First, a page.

The opportunities for interactions between students and student-athletes might be limited at most Division I schools. Attending a school like Clemson does not guarantee you will bump into Trevor Lawrence and being at Duke last year did not mean you would be able to play a pickup game with Zion Williamson.
Wake Forest is unique, as its smaller student body naturally allows for easier interaction between students and student-athletes. However, recent discussion over the overall cohesiveness of the Wake Forest community prompted new Athletic Director John Currie to assess the major concerns for student-athletes on campus. The general feeling was that although Wake Forest’s smaller size provided more room for one-on-one interactions, there was still a gap in engagement between students and student-athletes.
“[Currie] was getting the poll on campus about how everybody was feeling. He came away with the conclusion that we were lacking connection on campus between students and student-athletes, between faculty and staff, between students and staff,” said Brooke Thomas, faculty advisor for the Student-Athlete Advisory Committee (SAAC) and a former Wake Forest student-athlete. “There were just so many areas of silos that people were just operating in their own circles.”
In an attempt to solve the lack of connections between students and student-athletes, SAAC worked in partnership with the Athletic Department to launch the Forest Fridays project. The initiative consists of monthly events that provide an opportunity outside of the classroom for interactions between students and student-athletes.
“Our first event we did in late June, during the first summer session. We did that in front of Poteat [Hall]. We had a Kona Ice truck and an Italian ice truck come out. We had music going on. President Hatch was there. It was a really great experience,” said SAAC Co-Vice President and track & field athlete and senior Kaleb Bryant. “We tried on a small scale where we could get everybody. All the summer students were staying at Poteat anyway. It was just to have something where people could come, get connected, have a little fun and, you know, blow off some steam at the end of the week.”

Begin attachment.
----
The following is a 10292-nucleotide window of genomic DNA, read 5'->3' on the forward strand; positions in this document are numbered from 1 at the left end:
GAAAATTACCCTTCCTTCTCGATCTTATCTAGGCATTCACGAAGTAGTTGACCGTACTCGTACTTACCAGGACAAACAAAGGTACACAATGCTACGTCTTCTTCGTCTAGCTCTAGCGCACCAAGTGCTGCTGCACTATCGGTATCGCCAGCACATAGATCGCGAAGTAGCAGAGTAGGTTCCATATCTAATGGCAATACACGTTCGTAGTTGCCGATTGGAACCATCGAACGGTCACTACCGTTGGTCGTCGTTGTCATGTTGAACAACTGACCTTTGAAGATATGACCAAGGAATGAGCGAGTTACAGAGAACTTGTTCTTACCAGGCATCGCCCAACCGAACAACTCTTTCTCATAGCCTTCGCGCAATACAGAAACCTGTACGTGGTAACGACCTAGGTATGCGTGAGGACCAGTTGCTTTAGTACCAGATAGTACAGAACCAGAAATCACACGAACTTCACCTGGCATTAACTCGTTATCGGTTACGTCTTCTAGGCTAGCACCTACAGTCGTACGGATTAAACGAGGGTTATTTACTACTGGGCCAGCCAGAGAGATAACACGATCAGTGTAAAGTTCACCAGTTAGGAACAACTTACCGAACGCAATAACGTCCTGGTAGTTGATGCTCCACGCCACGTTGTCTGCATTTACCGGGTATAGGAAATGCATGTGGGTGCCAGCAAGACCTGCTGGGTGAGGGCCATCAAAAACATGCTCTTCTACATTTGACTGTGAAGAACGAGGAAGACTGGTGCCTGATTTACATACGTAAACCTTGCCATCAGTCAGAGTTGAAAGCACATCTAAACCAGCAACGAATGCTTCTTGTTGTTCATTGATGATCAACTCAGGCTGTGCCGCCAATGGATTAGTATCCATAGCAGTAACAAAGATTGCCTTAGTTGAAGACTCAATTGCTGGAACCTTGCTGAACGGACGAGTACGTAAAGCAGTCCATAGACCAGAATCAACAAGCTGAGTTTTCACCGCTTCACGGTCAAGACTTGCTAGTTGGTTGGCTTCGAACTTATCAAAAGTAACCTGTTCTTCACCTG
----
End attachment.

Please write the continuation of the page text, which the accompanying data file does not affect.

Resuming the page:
During the World Culture Festival on Friday, Sept. 27, SAAC partnered with the Intercultural Center to have a table at the event and promote the Forest Fridays initiative. Students could get a glimpse of what future Forest Fridays events would look like and sign up for an emailing list to stay informed about the latest projects developed by SAAC.
Bryant emphasized that although SAAC is primarily focused on improving the college experience for student-athletes, Forest Fridays was created to be a space for all students on campus. The events are purposefully designed to not have a main topic of discussion or attraction in order to foster organic conversations between students and student-athletes.
“The way [SAAC] wants to build connections is through authentic, genuine experiences. They want to hang out. They don’t want to sell you on anything. They just want to come out and have authentic, genuine experiences, so that we can get to know each other better,” Thomas said. “As we build, as we grow, we think there will be some genuine connections out of [Forest Fridays], so that when [the Wake Forest community] is going to have a conversation, we have a baseline of connection.”
During the World Culture Festival, 92 students have shown interest in attending future Forest Fridays events. SAAC will be partnering with the Office of Diversity and Inclusion to host a campus-wide Unique Deac Day on Oct. 24. Among the activities, the event will have a station for students, faculty and staff to express what makes them unique. The Unique Deac Day will also serve to raise student awareness for the next Forest Fridays that will occur the following day on Oct. 25.
“Something as little as food trucks and beignets. [For example] over the summer, when we had our first Forest Fridays it was over ice cream. Just having a way for us to start that communication [between students],” said SAAC Secretary and women’s basketball player Ona Udoh. “In that way, when we have other talks like diversity matters talks, it is not just random people that never met before. We will all know each other and we will all be on the same page.”